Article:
Saturday, August 3, 2013

Storyteller's Family Tales

Touch by Alexi Zentner

After reading the book, The Snow Child by Eowyn Ivey, I started recommending it a lot, and thus started looking for readalikes. I found Touch by Alexi Zentner. Both have similar qualities. They take place in Alaska (Snow Child) and British Columbia (Touch) which are neighbors and share harsh climates, deep woods, and difficult living. Both stories are in the genre of magical realism, a genre characterized by its use of reality, or real life situations, with a few mystical elements. Everyday life is the same, but there is one thing that is magical or different, such as a character’s ability to do something out of the ordinary, or unexplainable occurrences. Both books deal with the settling of wild lands. In my opinion, both were fabulous books.

Stephen is a middle aged man living in the 1940s with three daughters of his own, and he has moved back home to Sawgamet. His mother is on death’s doorstep and therefore, Stephen begins relating the story of his parents and grandparents and the founding of this town. Each story pulls you through time and illustrates the rich history of this family and place. Jeanot, Stephen’s grandpa, walked to Sawgamet and made it his own, discovering gold and then the richness of the trees. He began a lumber company, continued by his son, Stephen’s father. The stories have magical elements thrown in, such as the appearance of strange creatures and ghosts, but it is not a foreign world.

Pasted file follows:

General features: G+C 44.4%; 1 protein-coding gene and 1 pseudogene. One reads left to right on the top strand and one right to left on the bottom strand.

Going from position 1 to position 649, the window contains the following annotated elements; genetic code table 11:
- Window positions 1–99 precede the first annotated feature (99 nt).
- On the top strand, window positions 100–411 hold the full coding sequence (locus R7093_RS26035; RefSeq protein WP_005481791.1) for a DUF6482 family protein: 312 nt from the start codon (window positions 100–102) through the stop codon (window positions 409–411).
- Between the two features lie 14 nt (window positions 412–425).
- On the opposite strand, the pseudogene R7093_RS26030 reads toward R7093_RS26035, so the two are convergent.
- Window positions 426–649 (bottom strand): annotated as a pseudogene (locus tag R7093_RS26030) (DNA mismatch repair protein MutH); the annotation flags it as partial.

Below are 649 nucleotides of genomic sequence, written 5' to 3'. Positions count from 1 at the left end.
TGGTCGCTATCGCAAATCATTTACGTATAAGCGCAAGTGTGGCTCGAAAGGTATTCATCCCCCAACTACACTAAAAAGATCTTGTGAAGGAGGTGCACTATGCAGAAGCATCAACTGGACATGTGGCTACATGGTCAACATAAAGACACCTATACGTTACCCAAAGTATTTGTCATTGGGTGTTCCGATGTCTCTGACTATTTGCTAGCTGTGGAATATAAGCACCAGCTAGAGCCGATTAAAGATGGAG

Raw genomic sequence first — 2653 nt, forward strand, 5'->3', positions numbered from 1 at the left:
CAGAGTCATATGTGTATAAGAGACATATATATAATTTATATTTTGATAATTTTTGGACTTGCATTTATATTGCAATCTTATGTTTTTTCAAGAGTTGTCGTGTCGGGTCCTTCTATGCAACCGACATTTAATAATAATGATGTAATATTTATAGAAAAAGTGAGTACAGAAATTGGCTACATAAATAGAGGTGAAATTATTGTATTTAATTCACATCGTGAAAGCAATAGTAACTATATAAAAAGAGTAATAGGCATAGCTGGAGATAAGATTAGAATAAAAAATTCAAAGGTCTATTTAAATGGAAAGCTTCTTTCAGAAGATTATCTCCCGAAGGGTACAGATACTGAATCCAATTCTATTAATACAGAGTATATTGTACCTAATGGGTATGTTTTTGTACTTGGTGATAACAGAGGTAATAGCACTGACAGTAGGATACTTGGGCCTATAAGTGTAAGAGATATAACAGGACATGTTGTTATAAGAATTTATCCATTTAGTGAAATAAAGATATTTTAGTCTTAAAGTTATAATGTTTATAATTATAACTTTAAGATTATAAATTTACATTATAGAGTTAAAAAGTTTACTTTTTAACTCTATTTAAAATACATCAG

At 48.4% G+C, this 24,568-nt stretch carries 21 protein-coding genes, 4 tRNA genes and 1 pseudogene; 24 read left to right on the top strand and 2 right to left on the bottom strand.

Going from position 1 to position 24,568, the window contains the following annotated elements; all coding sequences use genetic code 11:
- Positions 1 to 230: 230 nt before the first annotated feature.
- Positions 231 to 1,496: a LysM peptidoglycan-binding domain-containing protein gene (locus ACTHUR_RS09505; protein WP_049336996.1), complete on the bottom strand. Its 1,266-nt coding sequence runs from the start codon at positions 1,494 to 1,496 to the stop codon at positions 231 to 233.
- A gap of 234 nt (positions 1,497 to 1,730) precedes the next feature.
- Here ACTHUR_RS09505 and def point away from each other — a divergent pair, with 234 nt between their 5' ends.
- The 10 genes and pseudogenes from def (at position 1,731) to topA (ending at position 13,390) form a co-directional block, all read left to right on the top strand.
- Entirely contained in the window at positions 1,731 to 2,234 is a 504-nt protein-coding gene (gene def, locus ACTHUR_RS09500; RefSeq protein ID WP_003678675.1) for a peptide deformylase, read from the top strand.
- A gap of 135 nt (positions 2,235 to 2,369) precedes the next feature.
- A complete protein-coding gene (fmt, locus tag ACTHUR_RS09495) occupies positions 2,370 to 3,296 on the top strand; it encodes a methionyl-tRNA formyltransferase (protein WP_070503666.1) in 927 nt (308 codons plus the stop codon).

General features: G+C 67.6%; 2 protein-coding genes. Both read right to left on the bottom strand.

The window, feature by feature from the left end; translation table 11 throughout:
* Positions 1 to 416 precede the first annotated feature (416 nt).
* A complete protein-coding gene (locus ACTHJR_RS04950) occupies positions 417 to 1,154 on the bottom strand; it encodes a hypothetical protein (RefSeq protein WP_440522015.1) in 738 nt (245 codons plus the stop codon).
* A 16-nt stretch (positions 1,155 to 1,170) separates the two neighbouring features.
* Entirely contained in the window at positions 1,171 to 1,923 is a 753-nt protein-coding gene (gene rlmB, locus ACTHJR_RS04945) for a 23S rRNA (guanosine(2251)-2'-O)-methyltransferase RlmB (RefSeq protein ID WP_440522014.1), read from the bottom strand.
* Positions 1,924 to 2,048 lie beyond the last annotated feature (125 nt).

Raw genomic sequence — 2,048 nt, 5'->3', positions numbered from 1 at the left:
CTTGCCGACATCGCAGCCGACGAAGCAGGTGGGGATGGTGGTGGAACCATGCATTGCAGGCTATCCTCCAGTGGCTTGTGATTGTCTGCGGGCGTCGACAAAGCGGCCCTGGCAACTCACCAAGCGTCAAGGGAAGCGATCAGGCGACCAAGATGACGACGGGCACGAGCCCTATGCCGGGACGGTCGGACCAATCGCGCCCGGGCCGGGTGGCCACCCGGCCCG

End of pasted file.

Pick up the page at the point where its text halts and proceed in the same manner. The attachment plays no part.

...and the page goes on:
This is a storyteller’s novel. Stephen is certainly a storyteller, relating each story to the audience, and the novel had the rhythm, flow, and language of a storyteller. It was well done. I got lost at points about which story belonged to what person, but I wanted to keep discovering more about these people and this mysterious place. I also wondered at the end what the point was. Was it just to remember times gone by as the last of an older generation died or was I missing the point?

This was truly a novel that was more about the journey than the end result and it was beautiful. The writing is atmospheric, taking you to the brink of the known world and sending you into an untamed forest where creatures, only spoken about in legend, still roam.

It seems I have a penchant for backwoods magical realism. I also seem to love tales told in the storytelling style. They feel more natural and flow with ease. Zentner did a wonderful job with this novel. It makes me long for the distant woods and the mystery of nature. Perhaps I’ll take a lesson from Thoreau and shrug off society for the blessings of nature. Then again, maybe I need to work…

If you’re a fan of the settling of forest lands, or magical realism, or this kind of storytelling narration, here are some readalikes:

Wild Life by Molly Gloss

If you enjoy engrossing storytelling, you should visit our Storytelling on the Lawn program August 8th at the Read House. Sign up here. 

~Kristin M.

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